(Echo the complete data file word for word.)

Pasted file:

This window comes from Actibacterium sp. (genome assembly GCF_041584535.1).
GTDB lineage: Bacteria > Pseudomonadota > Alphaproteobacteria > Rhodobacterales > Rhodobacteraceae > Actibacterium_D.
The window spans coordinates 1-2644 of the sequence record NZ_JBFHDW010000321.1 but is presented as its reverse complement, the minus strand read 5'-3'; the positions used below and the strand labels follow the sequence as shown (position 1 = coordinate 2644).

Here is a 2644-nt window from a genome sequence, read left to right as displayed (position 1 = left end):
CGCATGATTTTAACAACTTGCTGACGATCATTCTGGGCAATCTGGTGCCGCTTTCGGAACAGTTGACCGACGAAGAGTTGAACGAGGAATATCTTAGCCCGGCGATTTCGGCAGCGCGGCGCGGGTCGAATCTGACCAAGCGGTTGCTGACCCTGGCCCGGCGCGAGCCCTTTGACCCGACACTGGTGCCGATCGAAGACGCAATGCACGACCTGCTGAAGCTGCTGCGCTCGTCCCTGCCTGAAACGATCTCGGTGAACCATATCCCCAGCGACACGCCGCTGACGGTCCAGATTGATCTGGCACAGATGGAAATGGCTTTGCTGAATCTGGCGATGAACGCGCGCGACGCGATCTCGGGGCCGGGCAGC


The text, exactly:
This window comes from Actibacterium sp. (genome assembly GCF_041584535.1).
GTDB lineage: Bacteria > Pseudomonadota > Alphaproteobacteria > Rhodobacterales > Rhodobacteraceae > Actibacterium_D.
The window spans coordinates 1-2644 of the sequence record NZ_JBFHDW010000321.1 but is presented as its reverse complement, the minus strand read 5'-3'; the positions used below and the strand labels follow the sequence as shown (position 1 = coordinate 2644).

Here is a 2644-nt window from a genome sequence, read left to right as displayed (position 1 = left end):
CGCATGATTTTAACAACTTGCTGACGATCATTCTGGGCAATCTGGTGCCGCTTTCGGAACAGTTGACCGACGAAGAGTTGAACGAGGAATATCTTAGCCCGGCGATTTCGGCAGCGCGGCGCGGGTCGAATCTGACCAAGCGGTTGCTGACCCTGGCCCGGCGCGAGCCCTTTGACCCGACACTGGTGCCGATCGAAGACGCAATGCACGACCTGCTGAAGCTGCTGCGCTCGTCCCTGCCTGAAACGATCTCGGTGAACCATATCCCCAGCGACACGCCGCTGACGGTCCAGATTGATCTGGCACAGATGGAAATGGCTTTGCTGAATCTGGCGATGAACGCGCGCGACGCGATCTCGGGGCCGGGCAGC